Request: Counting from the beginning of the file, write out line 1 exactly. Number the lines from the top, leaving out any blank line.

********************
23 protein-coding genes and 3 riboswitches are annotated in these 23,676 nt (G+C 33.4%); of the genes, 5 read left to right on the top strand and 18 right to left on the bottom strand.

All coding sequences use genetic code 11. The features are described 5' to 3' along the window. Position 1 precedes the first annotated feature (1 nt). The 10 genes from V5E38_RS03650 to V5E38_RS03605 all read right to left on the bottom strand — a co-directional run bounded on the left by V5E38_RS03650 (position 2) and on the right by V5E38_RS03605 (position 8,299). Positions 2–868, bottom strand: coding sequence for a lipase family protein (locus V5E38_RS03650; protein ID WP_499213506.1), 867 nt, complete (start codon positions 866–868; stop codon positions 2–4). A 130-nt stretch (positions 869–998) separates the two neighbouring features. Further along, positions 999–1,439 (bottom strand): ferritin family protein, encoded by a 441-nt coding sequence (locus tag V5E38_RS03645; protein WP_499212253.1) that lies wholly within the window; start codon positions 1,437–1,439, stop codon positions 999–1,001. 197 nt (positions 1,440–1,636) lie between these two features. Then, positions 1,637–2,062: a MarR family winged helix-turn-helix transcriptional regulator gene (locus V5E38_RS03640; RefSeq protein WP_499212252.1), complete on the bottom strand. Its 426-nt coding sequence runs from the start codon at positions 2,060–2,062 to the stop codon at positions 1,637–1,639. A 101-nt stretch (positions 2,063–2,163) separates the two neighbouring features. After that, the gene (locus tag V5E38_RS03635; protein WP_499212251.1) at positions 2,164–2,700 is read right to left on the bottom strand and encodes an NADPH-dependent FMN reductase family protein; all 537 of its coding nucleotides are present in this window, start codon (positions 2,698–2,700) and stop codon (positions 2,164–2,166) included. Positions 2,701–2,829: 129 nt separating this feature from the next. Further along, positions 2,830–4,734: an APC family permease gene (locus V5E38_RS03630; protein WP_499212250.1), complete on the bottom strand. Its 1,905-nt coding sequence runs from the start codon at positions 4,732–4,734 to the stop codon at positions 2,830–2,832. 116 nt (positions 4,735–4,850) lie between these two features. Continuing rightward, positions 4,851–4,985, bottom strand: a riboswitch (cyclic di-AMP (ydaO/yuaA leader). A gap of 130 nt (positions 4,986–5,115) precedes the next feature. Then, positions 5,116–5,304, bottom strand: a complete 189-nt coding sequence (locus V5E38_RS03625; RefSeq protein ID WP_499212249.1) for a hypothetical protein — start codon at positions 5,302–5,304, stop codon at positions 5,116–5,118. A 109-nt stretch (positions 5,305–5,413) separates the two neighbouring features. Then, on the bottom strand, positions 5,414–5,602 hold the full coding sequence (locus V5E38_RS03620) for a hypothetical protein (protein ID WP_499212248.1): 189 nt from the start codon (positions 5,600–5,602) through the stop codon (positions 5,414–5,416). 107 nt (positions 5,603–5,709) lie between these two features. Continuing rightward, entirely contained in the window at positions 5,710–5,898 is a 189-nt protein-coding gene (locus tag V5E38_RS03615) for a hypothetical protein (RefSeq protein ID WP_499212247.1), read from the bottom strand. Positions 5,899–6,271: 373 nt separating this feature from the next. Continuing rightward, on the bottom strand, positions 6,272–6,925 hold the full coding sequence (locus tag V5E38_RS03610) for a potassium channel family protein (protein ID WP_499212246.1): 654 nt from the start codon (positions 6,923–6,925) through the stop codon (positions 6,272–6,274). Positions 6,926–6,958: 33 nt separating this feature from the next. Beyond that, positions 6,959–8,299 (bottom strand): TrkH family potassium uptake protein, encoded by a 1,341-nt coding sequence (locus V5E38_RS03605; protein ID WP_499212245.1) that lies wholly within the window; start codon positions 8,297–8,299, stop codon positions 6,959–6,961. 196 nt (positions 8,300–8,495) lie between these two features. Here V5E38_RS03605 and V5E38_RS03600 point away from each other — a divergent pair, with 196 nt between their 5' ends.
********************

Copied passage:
23 protein-coding genes and 3 riboswitches are annotated in these 23,676 nt (G+C 33.4%); of the genes, 5 read left to right on the top strand and 18 right to left on the bottom strand.